Outdoor space is considered important, and many modern apartments have a balcony and often access to a communal garden or playground. Near lakes like Lake Geneva and Lake Zurich, a right of access to the water will increase the cost of a property, as will the right to moor a boat.
Watch out for social housing, which is subsidised by the government. There's relatively little of this in Switzerland, but the properties will have an income cap that excludes most people in full-time employment. Such properties are over-subscribed and thus rarely listed, but if they are advertised, this income cap will often, but not always, be mentioned in the advert. If a rent sounds too good to be true, it probably is.
Rental costs in Switzerland
The average cost of renting a home in Switzerland is CHF 1,284 per month (around EUR 1000). The average home size is 99sqm and the average living area per person is 44sqm. However, these figures can be deceptive as most expats will find themselves in the larger cities or the more popular areas of the country where rents may be double or triple the national average for a desirable property.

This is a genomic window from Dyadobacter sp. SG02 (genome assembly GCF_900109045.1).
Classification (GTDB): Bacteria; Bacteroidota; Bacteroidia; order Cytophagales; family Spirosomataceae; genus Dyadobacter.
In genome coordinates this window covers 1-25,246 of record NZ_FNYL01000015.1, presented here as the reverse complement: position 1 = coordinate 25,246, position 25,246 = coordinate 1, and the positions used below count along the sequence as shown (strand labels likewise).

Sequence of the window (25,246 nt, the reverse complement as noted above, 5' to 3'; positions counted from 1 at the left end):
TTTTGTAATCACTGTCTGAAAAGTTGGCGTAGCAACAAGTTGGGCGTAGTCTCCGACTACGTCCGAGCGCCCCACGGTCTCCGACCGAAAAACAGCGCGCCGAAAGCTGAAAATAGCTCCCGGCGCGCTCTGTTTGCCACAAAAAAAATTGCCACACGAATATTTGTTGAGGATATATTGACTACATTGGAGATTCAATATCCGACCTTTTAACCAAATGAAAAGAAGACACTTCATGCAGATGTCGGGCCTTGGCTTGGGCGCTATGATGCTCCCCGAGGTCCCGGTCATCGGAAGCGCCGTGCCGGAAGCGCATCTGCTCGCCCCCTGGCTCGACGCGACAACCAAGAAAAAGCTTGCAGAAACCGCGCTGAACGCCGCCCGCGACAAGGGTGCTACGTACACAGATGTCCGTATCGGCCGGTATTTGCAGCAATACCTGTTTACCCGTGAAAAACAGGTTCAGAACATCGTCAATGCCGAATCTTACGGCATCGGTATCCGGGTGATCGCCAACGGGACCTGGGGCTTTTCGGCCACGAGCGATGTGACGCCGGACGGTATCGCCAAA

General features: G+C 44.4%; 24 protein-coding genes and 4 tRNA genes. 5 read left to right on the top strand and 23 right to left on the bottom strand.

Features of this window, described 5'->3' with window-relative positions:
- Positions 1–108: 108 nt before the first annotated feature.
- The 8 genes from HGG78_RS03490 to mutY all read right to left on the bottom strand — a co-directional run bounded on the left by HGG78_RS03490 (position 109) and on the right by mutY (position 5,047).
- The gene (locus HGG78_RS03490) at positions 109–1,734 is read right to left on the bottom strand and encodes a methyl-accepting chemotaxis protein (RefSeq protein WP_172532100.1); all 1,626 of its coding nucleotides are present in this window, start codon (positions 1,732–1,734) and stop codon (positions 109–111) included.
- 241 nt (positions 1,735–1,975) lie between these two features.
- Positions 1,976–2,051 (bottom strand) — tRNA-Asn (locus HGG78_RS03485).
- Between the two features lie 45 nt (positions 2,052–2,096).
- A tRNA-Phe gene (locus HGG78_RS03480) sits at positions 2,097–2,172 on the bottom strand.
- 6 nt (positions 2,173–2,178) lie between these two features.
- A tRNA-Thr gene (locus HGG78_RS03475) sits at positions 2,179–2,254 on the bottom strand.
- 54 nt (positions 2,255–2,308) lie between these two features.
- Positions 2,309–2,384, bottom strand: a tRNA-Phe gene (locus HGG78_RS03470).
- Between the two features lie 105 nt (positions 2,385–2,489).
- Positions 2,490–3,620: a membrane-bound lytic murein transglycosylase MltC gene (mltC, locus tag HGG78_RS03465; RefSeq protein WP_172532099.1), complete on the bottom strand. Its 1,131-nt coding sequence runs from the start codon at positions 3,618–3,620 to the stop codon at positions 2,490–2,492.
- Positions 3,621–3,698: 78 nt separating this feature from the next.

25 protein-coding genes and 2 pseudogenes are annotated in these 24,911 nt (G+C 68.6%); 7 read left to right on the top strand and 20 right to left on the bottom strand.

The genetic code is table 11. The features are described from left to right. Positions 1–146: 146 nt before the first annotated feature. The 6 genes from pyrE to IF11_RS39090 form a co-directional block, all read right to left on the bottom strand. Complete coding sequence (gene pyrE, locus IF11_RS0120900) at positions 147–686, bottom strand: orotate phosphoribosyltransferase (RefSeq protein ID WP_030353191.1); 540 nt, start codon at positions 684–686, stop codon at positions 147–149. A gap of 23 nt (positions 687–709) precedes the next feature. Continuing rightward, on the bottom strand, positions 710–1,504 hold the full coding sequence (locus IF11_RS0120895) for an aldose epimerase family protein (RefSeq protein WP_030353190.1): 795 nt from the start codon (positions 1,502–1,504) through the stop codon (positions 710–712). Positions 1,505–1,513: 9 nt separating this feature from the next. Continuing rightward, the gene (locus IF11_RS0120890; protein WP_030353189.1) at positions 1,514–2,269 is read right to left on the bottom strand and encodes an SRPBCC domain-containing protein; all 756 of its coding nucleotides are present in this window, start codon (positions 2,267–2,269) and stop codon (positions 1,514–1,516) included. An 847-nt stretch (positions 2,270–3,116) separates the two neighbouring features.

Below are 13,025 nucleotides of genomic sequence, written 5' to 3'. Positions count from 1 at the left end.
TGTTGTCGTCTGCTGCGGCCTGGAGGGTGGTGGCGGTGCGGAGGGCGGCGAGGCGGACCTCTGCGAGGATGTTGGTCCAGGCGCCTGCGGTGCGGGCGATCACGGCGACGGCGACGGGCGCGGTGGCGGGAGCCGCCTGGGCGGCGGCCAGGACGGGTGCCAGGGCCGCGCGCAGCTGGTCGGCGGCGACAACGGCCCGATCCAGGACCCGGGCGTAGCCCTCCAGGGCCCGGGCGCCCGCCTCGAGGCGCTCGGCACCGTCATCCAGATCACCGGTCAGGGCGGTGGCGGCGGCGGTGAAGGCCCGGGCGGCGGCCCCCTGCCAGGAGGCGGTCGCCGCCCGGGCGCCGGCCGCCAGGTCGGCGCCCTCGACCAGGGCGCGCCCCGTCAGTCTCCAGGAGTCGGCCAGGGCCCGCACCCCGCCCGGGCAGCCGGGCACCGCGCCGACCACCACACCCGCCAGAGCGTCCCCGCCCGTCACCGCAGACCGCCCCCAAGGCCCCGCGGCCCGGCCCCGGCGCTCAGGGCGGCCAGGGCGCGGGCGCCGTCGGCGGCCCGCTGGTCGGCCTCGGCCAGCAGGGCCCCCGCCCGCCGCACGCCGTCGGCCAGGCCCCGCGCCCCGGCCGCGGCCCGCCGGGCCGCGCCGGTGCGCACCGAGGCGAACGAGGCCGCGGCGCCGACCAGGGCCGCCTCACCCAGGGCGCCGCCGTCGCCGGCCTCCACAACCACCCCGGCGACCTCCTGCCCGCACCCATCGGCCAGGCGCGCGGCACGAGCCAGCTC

A detached house in a similar area will be more expensive than an apartment, but as Switzerland tends to have multifamily housing in towns and even village centres, houses are often a similar price per square metre – you will pay with a longer commute instead.
Applying to rent a Swiss house
Landlords seem to broadly work on a first-come, first-served system so in a competitive area you'll want to hand in your application as soon as possible, perhaps even before you see the property. There's usually a small charge for applications and you can withdraw your application if you don't like the property.
Swiss rental applications are comprehensive documents. Expect to provide your:
- Marital status and number of children;
- Profession and employer;
- A letter of reference or indication of employment from your employer;
- Residency or visa status;
- Often including copies of passports and visas;
- Number and type of pets;
- Planned duration of stay.
You will also often have to provide a document proving that you are not being pursued for debts or other legal judgements. This is called an extrait du Registre des poursuites / Auszug aus dem Betreibungsregister / estratto del registro dell'Ufficio delle Esecuzioni e Fallimenti.